At the time of the incident the Zambian government had promised that the shootings would be thoroughly investigated and that a full and fair trial would be held. The prosecutors did not give a reason for dropping the charges.

A report by Human Rights Watch (HRW) released at the end of October revealed a string of workers’ rights abuses at Chinese mining companies in Zambia. The report, “You’ll Be Fired If You Refuse’: Labor Abuses in Zambia’s Chinese State-owned Copper Mines”, based on interviews with miners between November 2010 and July 2011 reveals long working hours and appalling health and safety standards. Miners are expected to work 12 or even 18 hour shifts in poor ventilation, which can cause lung disease, and lacking vital safety equipment. Protests are not tolerated. Outspoken union representatives faced retaliation, and the workers’ rights to join a union were violated by Chinese managers, HRW researchers found (see Violations).

Complaints about Chinese business practices in Zambia stretch back years and often are pointed to as examples of problems with Chinese investors across Africa. In 2005, an explosion at a Chinese-owned factory in northern Zambia killed 51 Zambian workers. In 2010 two Chinese managers were accused of shooting coal miners during a labor dispute (see 2010 Survey and Violations below).

Another practice undermining attempts by workers to improve their lot is casualisation. Speaking in May 2011, Mundia Sikufele president of National Union of Miners and Allied Workers warned that most foreign investors were circumventing labour laws by employing workers as casuals. Mr Sikufele called on the government to stiffen regulations and intensify labour inspection.

President Michael Sata came to power in September vowing to clean up the mining industry.

In September, the General Secretary of the Mineworkers’ Union of Zambia (MUZ), Oswell Munyenyembe, protested that the government intimidated the union whenever it spoke out on issues affecting miners. Matters came to a head after the MUZ repeatedly voiced concerns about the government’s decision to allow Vale, a Brazilian mining giant, to start operating in Zambia. The government disregarded the union’s concerns and instead accused it of being used by the opposition. The MUZ pointed out it did not need the opposition to tell it to defend miners’ interests. The MUZ’s views and concerns about Vale were based on the company’s record of mistreating workers at mines it operated in other countries.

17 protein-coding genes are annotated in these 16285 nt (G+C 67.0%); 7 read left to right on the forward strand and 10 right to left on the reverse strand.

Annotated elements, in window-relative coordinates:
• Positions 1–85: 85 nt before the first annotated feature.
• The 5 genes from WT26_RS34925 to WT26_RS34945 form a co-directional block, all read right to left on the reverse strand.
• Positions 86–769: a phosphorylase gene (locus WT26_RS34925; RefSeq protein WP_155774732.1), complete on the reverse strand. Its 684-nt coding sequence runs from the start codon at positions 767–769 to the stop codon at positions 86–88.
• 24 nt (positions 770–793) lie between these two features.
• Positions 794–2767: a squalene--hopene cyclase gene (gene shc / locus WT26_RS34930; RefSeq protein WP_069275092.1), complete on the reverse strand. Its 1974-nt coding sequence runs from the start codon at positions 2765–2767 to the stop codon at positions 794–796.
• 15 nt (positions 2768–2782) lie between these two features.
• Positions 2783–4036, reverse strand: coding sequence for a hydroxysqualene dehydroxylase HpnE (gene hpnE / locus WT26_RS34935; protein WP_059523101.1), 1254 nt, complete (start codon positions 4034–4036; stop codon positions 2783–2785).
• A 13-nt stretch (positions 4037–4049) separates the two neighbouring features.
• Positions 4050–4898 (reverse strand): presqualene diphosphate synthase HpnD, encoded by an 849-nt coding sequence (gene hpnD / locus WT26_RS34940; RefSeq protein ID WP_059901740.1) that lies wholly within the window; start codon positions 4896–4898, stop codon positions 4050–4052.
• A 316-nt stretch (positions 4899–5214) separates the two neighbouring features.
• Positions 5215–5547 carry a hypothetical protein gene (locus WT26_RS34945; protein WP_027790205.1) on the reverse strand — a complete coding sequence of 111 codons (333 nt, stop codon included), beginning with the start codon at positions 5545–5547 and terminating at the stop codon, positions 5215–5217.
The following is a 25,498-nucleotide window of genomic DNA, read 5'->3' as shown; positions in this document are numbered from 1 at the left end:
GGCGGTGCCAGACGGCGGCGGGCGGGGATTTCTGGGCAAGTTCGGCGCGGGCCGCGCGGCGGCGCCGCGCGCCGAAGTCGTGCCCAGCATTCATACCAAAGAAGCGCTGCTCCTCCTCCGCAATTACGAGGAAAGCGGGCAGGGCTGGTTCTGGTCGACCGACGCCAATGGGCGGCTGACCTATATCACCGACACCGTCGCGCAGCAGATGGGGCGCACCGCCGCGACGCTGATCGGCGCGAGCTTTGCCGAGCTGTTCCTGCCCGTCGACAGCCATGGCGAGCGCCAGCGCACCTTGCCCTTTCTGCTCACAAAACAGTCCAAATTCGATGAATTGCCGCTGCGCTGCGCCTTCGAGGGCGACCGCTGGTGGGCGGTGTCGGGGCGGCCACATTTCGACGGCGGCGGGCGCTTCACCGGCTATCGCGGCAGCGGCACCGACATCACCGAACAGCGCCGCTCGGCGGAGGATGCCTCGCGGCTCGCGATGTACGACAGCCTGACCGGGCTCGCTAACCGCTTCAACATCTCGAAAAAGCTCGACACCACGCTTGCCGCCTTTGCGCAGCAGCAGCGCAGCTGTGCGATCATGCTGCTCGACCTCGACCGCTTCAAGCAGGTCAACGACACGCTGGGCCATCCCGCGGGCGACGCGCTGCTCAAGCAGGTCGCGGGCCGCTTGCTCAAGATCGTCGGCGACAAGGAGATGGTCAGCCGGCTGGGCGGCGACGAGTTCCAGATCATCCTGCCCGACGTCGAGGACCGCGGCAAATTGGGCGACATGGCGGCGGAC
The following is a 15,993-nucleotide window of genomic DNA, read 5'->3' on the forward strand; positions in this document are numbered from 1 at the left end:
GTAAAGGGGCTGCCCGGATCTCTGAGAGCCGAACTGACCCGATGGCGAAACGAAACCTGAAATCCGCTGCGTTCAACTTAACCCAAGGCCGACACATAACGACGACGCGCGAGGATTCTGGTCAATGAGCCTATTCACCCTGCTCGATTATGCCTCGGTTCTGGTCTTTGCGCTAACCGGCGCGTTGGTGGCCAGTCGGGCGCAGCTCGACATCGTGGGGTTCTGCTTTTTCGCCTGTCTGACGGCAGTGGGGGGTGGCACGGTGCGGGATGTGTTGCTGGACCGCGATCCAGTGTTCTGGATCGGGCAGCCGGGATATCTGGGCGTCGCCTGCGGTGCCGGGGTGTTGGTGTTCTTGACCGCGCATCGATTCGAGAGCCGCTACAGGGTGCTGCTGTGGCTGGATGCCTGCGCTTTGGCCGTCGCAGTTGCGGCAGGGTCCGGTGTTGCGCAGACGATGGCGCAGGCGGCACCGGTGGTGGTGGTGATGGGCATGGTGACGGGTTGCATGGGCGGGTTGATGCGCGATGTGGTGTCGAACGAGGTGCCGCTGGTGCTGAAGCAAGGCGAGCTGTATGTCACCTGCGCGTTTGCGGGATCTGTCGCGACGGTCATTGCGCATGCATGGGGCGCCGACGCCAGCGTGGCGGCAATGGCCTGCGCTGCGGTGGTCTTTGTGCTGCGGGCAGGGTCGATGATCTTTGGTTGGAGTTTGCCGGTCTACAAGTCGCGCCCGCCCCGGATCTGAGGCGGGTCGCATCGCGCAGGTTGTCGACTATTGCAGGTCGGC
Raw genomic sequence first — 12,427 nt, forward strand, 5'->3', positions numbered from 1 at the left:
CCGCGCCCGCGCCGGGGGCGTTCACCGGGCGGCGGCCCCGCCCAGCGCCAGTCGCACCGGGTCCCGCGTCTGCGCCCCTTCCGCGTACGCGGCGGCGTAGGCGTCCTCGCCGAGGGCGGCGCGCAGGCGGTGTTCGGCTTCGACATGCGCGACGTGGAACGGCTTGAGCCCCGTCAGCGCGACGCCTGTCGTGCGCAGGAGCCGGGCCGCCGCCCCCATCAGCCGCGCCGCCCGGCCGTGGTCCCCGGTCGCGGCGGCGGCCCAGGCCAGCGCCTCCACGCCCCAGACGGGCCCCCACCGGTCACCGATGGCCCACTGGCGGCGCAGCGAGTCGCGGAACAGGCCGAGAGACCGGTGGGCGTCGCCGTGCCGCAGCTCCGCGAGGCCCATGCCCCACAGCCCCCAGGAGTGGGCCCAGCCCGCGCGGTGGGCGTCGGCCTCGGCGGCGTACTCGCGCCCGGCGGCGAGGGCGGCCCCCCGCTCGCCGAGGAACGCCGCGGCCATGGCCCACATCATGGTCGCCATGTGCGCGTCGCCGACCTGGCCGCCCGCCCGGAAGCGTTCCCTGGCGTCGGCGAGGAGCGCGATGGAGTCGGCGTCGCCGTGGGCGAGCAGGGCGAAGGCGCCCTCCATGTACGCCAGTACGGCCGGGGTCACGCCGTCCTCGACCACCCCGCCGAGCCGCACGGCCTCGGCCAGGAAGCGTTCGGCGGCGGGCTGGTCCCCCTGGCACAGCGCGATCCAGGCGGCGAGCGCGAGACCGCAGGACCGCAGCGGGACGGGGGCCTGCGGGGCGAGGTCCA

Former Zambia Congress of Trade Unions (ZCTU) President, Fackson Shamenda, observed that trade unions in the country were operating under difficult conditions, given the political climate, the economic situation and consequent job losses. Meanwhile the Labour and Social Security Minister, Austin Liato, publically criticised some employers for using temporary workers to fill traditionally permanent positions simply to avoid paying statutory employment benefits to workers, leading to growing casualisation and making union organising all the more difficult.

As a result of lengthy procedural requirements making it almost impossible for workers to hold a lawful strike, no legal strike has been held in Zambia since 1994.